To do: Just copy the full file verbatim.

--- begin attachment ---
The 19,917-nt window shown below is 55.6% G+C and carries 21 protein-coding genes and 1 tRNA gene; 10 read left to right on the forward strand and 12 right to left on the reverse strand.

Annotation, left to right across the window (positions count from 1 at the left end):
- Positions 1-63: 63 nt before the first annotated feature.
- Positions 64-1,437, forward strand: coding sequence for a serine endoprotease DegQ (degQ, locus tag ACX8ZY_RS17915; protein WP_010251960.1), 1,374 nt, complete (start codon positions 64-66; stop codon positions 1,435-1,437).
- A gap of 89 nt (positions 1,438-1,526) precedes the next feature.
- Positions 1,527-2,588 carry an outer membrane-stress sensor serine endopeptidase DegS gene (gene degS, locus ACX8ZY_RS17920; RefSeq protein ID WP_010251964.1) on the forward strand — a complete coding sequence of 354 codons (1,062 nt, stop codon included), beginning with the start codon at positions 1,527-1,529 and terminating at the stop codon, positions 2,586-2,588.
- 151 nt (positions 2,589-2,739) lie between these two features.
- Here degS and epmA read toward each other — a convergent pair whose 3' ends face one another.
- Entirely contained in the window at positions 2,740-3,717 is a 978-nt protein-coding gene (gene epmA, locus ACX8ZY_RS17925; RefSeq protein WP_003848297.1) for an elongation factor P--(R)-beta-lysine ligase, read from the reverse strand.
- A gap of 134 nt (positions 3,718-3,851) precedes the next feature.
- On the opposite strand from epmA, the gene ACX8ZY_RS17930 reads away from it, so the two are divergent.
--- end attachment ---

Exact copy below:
The 19,917-nt window shown below is 55.6% G+C and carries 21 protein-coding genes and 1 tRNA gene; 10 read left to right on the forward strand and 12 right to left on the reverse strand.

Annotation, left to right across the window (positions count from 1 at the left end):
- Positions 1-63: 63 nt before the first annotated feature.
- Positions 64-1,437, forward strand: coding sequence for a serine endoprotease DegQ (degQ, locus tag ACX8ZY_RS17915; protein WP_010251960.1), 1,374 nt, complete (start codon positions 64-66; stop codon positions 1,435-1,437).
- A gap of 89 nt (positions 1,438-1,526) precedes the next feature.
- Positions 1,527-2,588 carry an outer membrane-stress sensor serine endopeptidase DegS gene (gene degS, locus ACX8ZY_RS17920; RefSeq protein ID WP_010251964.1) on the forward strand — a complete coding sequence of 354 codons (1,062 nt, stop codon included), beginning with the start codon at positions 1,527-1,529 and terminating at the stop codon, positions 2,586-2,588.
- 151 nt (positions 2,589-2,739) lie between these two features.
- Here degS and epmA read toward each other — a convergent pair whose 3' ends face one another.
- Entirely contained in the window at positions 2,740-3,717 is a 978-nt protein-coding gene (gene epmA, locus ACX8ZY_RS17925; RefSeq protein WP_003848297.1) for an elongation factor P--(R)-beta-lysine ligase, read from the reverse strand.
- A gap of 134 nt (positions 3,718-3,851) precedes the next feature.
- On the opposite strand from epmA, the gene ACX8ZY_RS17930 reads away from it, so the two are divergent.